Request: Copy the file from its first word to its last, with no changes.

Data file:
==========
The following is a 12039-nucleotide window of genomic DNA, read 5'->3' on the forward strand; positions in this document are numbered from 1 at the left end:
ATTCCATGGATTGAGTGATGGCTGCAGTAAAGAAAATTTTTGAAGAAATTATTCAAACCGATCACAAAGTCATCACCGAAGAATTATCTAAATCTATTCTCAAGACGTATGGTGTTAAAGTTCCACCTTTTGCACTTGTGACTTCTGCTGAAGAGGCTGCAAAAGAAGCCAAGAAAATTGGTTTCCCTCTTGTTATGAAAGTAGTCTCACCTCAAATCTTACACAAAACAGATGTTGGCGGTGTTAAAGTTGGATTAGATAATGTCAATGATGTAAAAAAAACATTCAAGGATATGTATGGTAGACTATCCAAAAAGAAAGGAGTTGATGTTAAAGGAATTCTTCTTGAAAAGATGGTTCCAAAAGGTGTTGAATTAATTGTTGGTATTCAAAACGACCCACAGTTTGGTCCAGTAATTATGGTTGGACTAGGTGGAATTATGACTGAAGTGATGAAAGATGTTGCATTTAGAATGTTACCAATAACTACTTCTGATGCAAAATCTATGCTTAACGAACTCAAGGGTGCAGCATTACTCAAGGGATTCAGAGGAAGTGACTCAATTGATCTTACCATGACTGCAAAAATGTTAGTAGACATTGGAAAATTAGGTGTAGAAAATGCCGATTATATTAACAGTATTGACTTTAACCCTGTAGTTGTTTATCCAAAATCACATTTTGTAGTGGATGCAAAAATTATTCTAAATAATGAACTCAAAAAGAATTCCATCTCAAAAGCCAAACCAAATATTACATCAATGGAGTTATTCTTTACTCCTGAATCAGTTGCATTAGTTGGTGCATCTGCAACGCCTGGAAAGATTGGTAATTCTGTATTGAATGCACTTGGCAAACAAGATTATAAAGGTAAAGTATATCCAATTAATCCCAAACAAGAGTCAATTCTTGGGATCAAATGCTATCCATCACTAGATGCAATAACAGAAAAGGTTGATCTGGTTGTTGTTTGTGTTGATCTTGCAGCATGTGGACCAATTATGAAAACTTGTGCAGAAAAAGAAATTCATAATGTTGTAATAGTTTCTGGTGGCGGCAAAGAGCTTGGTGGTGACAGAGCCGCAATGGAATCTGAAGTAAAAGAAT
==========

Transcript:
The following is a 12039-nucleotide window of genomic DNA, read 5'->3' on the forward strand; positions in this document are numbered from 1 at the left end:
ATTCCATGGATTGAGTGATGGCTGCAGTAAAGAAAATTTTTGAAGAAATTATTCAAACCGATCACAAAGTCATCACCGAAGAATTATCTAAATCTATTCTCAAGACGTATGGTGTTAAAGTTCCACCTTTTGCACTTGTGACTTCTGCTGAAGAGGCTGCAAAAGAAGCCAAGAAAATTGGTTTCCCTCTTGTTATGAAAGTAGTCTCACCTCAAATCTTACACAAAACAGATGTTGGCGGTGTTAAAGTTGGATTAGATAATGTCAATGATGTAAAAAAAACATTCAAGGATATGTATGGTAGACTATCCAAAAAGAAAGGAGTTGATGTTAAAGGAATTCTTCTTGAAAAGATGGTTCCAAAAGGTGTTGAATTAATTGTTGGTATTCAAAACGACCCACAGTTTGGTCCAGTAATTATGGTTGGACTAGGTGGAATTATGACTGAAGTGATGAAAGATGTTGCATTTAGAATGTTACCAATAACTACTTCTGATGCAAAATCTATGCTTAACGAACTCAAGGGTGCAGCATTACTCAAGGGATTCAGAGGAAGTGACTCAATTGATCTTACCATGACTGCAAAAATGTTAGTAGACATTGGAAAATTAGGTGTAGAAAATGCCGATTATATTAACAGTATTGACTTTAACCCTGTAGTTGTTTATCCAAAATCACATTTTGTAGTGGATGCAAAAATTATTCTAAATAATGAACTCAAAAAGAATTCCATCTCAAAAGCCAAACCAAATATTACATCAATGGAGTTATTCTTTACTCCTGAATCAGTTGCATTAGTTGGTGCATCTGCAACGCCTGGAAAGATTGGTAATTCTGTATTGAATGCACTTGGCAAACAAGATTATAAAGGTAAAGTATATCCAATTAATCCCAAACAAGAGTCAATTCTTGGGATCAAATGCTATCCATCACTAGATGCAATAACAGAAAAGGTTGATCTGGTTGTTGTTTGTGTTGATCTTGCAGCATGTGGACCAATTATGAAAACTTGTGCAGAAAAAGAAATTCATAATGTTGTAATAGTTTCTGGTGGCGGCAAAGAGCTTGGTGGTGACAGAGCCGCAATGGAATCTGAAGTAAAAGAAT